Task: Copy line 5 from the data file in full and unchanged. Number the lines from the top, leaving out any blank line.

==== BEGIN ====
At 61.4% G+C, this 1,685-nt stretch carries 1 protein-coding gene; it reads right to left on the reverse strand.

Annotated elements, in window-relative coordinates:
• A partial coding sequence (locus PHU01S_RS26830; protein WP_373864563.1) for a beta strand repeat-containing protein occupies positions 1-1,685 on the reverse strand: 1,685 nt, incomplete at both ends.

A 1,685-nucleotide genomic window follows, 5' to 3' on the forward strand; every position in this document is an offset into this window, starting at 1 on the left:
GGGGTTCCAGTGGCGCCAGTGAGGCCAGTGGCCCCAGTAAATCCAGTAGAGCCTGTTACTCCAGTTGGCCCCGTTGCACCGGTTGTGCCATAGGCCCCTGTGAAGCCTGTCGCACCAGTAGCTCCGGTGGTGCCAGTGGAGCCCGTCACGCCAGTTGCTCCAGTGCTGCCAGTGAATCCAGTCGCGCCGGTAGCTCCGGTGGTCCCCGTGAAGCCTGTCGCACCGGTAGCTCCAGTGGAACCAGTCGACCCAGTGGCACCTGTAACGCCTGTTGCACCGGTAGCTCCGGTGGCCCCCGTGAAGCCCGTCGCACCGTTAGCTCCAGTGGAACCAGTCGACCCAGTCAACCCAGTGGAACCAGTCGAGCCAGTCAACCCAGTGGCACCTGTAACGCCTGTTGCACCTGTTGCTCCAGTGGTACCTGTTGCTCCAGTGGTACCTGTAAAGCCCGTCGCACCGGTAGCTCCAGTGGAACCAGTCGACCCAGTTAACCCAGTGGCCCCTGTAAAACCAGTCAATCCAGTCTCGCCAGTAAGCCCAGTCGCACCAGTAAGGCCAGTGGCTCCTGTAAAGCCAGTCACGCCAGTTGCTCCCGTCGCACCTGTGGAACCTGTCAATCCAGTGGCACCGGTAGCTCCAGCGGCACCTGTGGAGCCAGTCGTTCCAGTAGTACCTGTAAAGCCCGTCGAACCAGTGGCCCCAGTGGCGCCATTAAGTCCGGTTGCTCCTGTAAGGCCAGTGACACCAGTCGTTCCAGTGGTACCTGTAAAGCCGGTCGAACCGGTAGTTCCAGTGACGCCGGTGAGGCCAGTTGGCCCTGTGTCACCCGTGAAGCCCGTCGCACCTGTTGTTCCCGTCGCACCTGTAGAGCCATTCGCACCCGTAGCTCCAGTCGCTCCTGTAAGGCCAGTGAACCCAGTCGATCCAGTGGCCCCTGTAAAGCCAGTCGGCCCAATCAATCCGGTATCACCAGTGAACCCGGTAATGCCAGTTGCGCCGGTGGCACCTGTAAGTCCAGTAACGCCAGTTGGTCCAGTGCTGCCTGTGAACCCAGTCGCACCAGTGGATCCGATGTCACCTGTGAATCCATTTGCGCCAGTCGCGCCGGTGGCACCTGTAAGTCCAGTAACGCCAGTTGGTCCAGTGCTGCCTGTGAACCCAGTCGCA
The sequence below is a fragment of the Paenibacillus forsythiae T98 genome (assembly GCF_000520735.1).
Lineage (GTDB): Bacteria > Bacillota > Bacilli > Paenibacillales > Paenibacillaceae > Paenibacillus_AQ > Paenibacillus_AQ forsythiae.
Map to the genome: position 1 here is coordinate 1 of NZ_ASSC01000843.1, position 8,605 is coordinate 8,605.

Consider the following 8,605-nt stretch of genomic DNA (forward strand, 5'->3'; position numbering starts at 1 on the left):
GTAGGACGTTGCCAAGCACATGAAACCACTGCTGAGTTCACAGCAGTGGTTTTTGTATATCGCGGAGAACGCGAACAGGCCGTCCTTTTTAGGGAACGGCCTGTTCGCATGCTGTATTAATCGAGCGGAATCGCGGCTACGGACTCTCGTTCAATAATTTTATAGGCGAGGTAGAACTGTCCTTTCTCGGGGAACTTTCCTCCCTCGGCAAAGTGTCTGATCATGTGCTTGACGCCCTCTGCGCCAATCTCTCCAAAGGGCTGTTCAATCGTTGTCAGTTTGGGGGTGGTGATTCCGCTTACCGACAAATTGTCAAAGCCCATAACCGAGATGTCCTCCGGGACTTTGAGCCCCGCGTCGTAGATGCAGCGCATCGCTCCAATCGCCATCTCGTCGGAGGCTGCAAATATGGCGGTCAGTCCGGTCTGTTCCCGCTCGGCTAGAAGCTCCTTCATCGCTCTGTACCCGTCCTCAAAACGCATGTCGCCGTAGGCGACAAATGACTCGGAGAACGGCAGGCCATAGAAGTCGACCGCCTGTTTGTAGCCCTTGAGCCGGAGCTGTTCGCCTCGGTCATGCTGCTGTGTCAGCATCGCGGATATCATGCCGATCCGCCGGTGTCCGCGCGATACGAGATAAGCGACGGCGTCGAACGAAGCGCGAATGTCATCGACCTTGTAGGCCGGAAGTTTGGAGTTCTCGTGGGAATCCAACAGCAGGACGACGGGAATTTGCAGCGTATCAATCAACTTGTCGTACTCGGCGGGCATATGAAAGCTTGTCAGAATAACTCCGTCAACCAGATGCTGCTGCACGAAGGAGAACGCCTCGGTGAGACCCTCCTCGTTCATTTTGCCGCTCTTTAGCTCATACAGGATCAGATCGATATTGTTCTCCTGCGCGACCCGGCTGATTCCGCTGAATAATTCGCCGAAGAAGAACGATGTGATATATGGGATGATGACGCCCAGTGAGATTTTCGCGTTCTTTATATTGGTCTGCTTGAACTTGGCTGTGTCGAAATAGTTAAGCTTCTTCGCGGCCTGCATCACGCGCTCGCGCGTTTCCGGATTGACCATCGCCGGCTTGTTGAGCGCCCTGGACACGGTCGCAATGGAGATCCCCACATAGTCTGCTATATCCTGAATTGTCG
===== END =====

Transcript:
GGGGTTCCAGTGGCGCCAGTGAGGCCAGTGGCCCCAGTAAATCCAGTAGAGCCTGTTACTCCAGTTGGCCCCGTTGCACCGGTTGTGCCATAGGCCCCTGTGAAGCCTGTCGCACCAGTAGCTCCGGTGGTGCCAGTGGAGCCCGTCACGCCAGTTGCTCCAGTGCTGCCAGTGAATCCAGTCGCGCCGGTAGCTCCGGTGGTCCCCGTGAAGCCTGTCGCACCGGTAGCTCCAGTGGAACCAGTCGACCCAGTGGCACCTGTAACGCCTGTTGCACCGGTAGCTCCGGTGGCCCCCGTGAAGCCCGTCGCACCGTTAGCTCCAGTGGAACCAGTCGACCCAGTCAACCCAGTGGAACCAGTCGAGCCAGTCAACCCAGTGGCACCTGTAACGCCTGTTGCACCTGTTGCTCCAGTGGTACCTGTTGCTCCAGTGGTACCTGTAAAGCCCGTCGCACCGGTAGCTCCAGTGGAACCAGTCGACCCAGTTAACCCAGTGGCCCCTGTAAAACCAGTCAATCCAGTCTCGCCAGTAAGCCCAGTCGCACCAGTAAGGCCAGTGGCTCCTGTAAAGCCAGTCACGCCAGTTGCTCCCGTCGCACCTGTGGAACCTGTCAATCCAGTGGCACCGGTAGCTCCAGCGGCACCTGTGGAGCCAGTCGTTCCAGTAGTACCTGTAAAGCCCGTCGAACCAGTGGCCCCAGTGGCGCCATTAAGTCCGGTTGCTCCTGTAAGGCCAGTGACACCAGTCGTTCCAGTGGTACCTGTAAAGCCGGTCGAACCGGTAGTTCCAGTGACGCCGGTGAGGCCAGTTGGCCCTGTGTCACCCGTGAAGCCCGTCGCACCTGTTGTTCCCGTCGCACCTGTAGAGCCATTCGCACCCGTAGCTCCAGTCGCTCCTGTAAGGCCAGTGAACCCAGTCGATCCAGTGGCCCCTGTAAAGCCAGTCGGCCCAATCAATCCGGTATCACCAGTGAACCCGGTAATGCCAGTTGCGCCGGTGGCACCTGTAAGTCCAGTAACGCCAGTTGGTCCAGTGCTGCCTGTGAACCCAGTCGCACCAGTGGATCCGATGTCACCTGTGAATCCATTTGCGCCAGTCGCGCCGGTGGCACCTGTAAGTCCAGTAACGCCAGTTGGTCCAGTGCTGCCTGTGAACCCAGTCGCA